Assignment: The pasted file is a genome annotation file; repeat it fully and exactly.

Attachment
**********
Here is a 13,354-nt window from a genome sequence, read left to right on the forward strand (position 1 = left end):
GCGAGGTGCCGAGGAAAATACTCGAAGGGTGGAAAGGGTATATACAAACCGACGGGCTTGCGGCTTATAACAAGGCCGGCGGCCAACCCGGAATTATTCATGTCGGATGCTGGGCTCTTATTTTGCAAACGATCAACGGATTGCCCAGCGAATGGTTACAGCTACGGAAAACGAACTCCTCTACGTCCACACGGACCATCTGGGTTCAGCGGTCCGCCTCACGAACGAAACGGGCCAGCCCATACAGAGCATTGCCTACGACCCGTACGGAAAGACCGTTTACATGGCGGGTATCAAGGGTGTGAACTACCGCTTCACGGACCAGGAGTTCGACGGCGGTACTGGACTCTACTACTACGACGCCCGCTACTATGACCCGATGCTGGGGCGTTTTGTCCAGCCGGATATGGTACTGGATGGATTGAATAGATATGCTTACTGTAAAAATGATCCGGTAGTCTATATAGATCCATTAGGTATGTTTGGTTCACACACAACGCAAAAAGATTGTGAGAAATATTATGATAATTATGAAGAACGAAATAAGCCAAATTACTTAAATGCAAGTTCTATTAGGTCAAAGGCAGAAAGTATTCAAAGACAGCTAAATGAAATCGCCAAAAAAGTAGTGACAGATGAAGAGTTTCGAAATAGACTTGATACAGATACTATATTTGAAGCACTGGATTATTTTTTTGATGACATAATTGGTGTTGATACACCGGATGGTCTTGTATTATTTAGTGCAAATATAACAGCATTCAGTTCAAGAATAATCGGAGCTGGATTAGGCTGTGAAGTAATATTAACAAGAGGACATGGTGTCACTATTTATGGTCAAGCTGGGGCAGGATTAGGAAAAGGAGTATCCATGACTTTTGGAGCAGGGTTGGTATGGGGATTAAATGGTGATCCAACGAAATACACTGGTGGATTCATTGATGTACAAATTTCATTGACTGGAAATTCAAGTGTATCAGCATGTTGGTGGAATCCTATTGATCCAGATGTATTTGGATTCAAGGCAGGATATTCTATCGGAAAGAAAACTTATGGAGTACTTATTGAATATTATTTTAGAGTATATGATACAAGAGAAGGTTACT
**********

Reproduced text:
Here is a 13,354-nt window from a genome sequence, read left to right on the forward strand (position 1 = left end):
GCGAGGTGCCGAGGAAAATACTCGAAGGGTGGAAAGGGTATATACAAACCGACGGGCTTGCGGCTTATAACAAGGCCGGCGGCCAACCCGGAATTATTCATGTCGGATGCTGGGCTCTTATTTTGCAAACGATCAACGGATTGCCCAGCGAATGGTTACAGCTACGGAAAACGAACTCCTCTACGTCCACACGGACCATCTGGGTTCAGCGGTCCGCCTCACGAACGAAACGGGCCAGCCCATACAGAGCATTGCCTACGACCCGTACGGAAAGACCGTTTACATGGCGGGTATCAAGGGTGTGAACTACCGCTTCACGGACCAGGAGTTCGACGGCGGTACTGGACTCTACTACTACGACGCCCGCTACTATGACCCGATGCTGGGGCGTTTTGTCCAGCCGGATATGGTACTGGATGGATTGAATAGATATGCTTACTGTAAAAATGATCCGGTAGTCTATATAGATCCATTAGGTATGTTTGGTTCACACACAACGCAAAAAGATTGTGAGAAATATTATGATAATTATGAAGAACGAAATAAGCCAAATTACTTAAATGCAAGTTCTATTAGGTCAAAGGCAGAAAGTATTCAAAGACAGCTAAATGAAATCGCCAAAAAAGTAGTGACAGATGAAGAGTTTCGAAATAGACTTGATACAGATACTATATTTGAAGCACTGGATTATTTTTTTGATGACATAATTGGTGTTGATACACCGGATGGTCTTGTATTATTTAGTGCAAATATAACAGCATTCAGTTCAAGAATAATCGGAGCTGGATTAGGCTGTGAAGTAATATTAACAAGAGGACATGGTGTCACTATTTATGGTCAAGCTGGGGCAGGATTAGGAAAAGGAGTATCCATGACTTTTGGAGCAGGGTTGGTATGGGGATTAAATGGTGATCCAACGAAATACACTGGTGGATTCATTGATGTACAAATTTCATTGACTGGAAATTCAAGTGTATCAGCATGTTGGTGGAATCCTATTGATCCAGATGTATTTGGATTCAAGGCAGGATATTCTATCGGAAAGAAAACTTATGGAGTACTTATTGAATATTATTTTAGAGTATATGATACAAGAGAAGGTTACT